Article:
“Fostering both open expression and true inclusion can be challenging,” Drell wrote. “One of our most important educational goals to ensure students are prepared for democratic citizenship is to prepare students to defend their deeply held values and perspectives against dissenting opinions.”

New perspectives or ‘morally appealing’ content?

Eykamp said that SCR invites speakers with the goal of improving discourse.

“The idea is to bring some issue of relevance to the student population and a perspective that wouldn’t otherwise be given a lot of weight,” Eykamp said.

Stanford professors and students have expressed reservations about the value of SCR’s speaker events. 

Education professor emeritus Eamonn Callan, who was also a member of the 2018 Faculty Senate panel, called for more active opposition by the University toward speech and speaker events containing “morally appalling” content.

“When the right to free speech is exercised by students, it doesn’t follow that administrators and faculty should simply sit on their hands and listen passively,” he said. “The best response to bad speech is more speech. And I worry sometimes that University leaders are too reticent when free speech crises arise to forcefully enunciate the liberal values we stand for.”

“It’s very important for University leadership to explain that just because the University does not interfere [with the event] should not be construed in any way as an endorsement of the views of the individual who is invited,” Callan added.

He also characterized the Leonard Law as an unlawful extension of the Constitution. He noted that he viewed speaker events as an extension of students’ First Amendment rights on campus, giving the University less latitude to restrict such events under the Leonard Law.

“The Leonard Law made it impossible for us to continue restricting the most egregious kind of hate speech,” he said. “We have a right as a private university to constrain speech, and I’m inclined to believe the Leonard Law violated that right.”

Comparative literature professor David Palumbo-Liu drew a distinction in an email to The Daily between speakers who “might appear controversial” and speakers who “are not here to share ideas and engage in conversation and discussion so much as to get attention for and recruit for organizations that have proven to be antagonistic to free speech.”

Palumbo-Liu wrote that SCR events like the one held with Kirk, the founder of Turning Point USA (TPUSA), had the potential to stifle free speech. 

Citing Joerg Tiede of the American Association of University Professors, Palumbo-Liu wrote that TPUSA’s “Professor Watchlist” could prevent professors from freely speaking in their classes out of fear of being placed on the list.

Palumbo Liu concluded, “This is astounding and extremely disappointing. Speakers who come to campus to recruit for groups whose aim is to stifle free speech in such ways should be treated differently, I believe.”

Ruben Kruger ’21, who took part in protests outside of the SCR’s fall Ben Shapiro event, emphasized that while he does not agree with the positions held by Shapiro, said he supported the University allowing the event to happen, provided that he was able to protest.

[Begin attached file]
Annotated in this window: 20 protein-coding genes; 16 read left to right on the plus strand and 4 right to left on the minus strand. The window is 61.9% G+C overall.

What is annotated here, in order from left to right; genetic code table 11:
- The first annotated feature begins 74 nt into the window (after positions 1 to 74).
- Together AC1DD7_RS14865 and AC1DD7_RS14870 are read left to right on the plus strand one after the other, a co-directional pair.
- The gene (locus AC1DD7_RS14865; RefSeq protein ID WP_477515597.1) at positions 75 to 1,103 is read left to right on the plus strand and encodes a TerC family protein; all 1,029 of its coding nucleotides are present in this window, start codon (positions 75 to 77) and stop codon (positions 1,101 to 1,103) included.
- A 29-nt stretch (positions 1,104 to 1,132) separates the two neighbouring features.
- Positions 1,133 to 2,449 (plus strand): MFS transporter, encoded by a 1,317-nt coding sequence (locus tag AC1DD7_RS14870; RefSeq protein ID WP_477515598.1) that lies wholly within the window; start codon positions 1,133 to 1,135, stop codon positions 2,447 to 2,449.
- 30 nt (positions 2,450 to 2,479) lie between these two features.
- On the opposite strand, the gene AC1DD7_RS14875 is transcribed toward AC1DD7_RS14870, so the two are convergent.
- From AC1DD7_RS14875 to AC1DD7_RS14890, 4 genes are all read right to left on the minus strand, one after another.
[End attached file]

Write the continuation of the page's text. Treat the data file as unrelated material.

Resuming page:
“Stanford should always support free speech and intellectual diversity,” he said. “This campus is so progressive and people are so left wing in their views that there isn’t really a voice for anything that isn’t super liberal.”

Kruger further noted that federal funding could bind Stanford to local, state and federal regulations regarding free speech.

Ravi Veriah Jacques ’20, co-founder of liberal campus publication the Stanford Sphere, said that despite his opinions on specific speakers, he did not view it as the University administration’s role to regulate events. 

“I don’t see it as on the ASSU or the administration to determine if speakers like Robert Spencer should come,” Jacques said. “I think it’s on the left to just not pay attention, as we did for Charlie Kirk and Candace Owens.” 

Jacques also described the Leonard Law as a tool that “undermines freedom of speech itself.”

“Freedom of speech is less important than freedom of discussion,” he said. “The right just wants the right to polemicize demagogic opinions that get broadcast on Fox so that the left looks like it opposes free speech.”

SCR’s funding concerns

According to Eykamp, SCR has especially ran into trouble hosting events when it comes to procuring funding, as not many academic departments or student organizations have been willing to help fund the group. Stanford’s Office of Special Events & Protocol mandates that for events requiring security or extraordinary resources procure at least half of its funding from on-campus sources.

Zintis Inde, a sixth-year doctoral student in cancer biology and former director of academic freedom for the Associated Students of Stanford University (ASSU), said he respects the value of the Leonard Law.

“There’s a reason the Leonard Law passed,” Inde said. “It’s important to protect free speech and ensure that people have the rights to speak their opinions, even though Stanford is a private university.”

The ASSU has come into conflict in the past with the SCR over event funding decisions. In 2018, the ASSU voted to not fund the SCR’s Dinesh D’Souza event following concerns that some event funds had been earmarked for alcohol. Soon after, the SCR threatened legal action against the ASSU on First Amendment grounds. The conflict was ultimately resolved after the SCR filed a Constitutional Council case against the ASSU, and the ASSU voted to approve funding for the event.

Inde said he was not sure if the Leonard Law would apply to the ASSU’s funding decisions.

“Those questions are open to interpretation,” Inde said. “And there’s a fear of actually litigating those in a courtroom setting.”

Inde declined to comment on specific speaker event funding decisions but said positive intent is important when creating events.

“When you lose the good intent and good faith, when speakers are invited as a political move, that is when groups are not doing a service to the Stanford community or themselves,” he said.

Kate Selig served as the Vol. 260 editor in chief. Contact her at kselig 'at'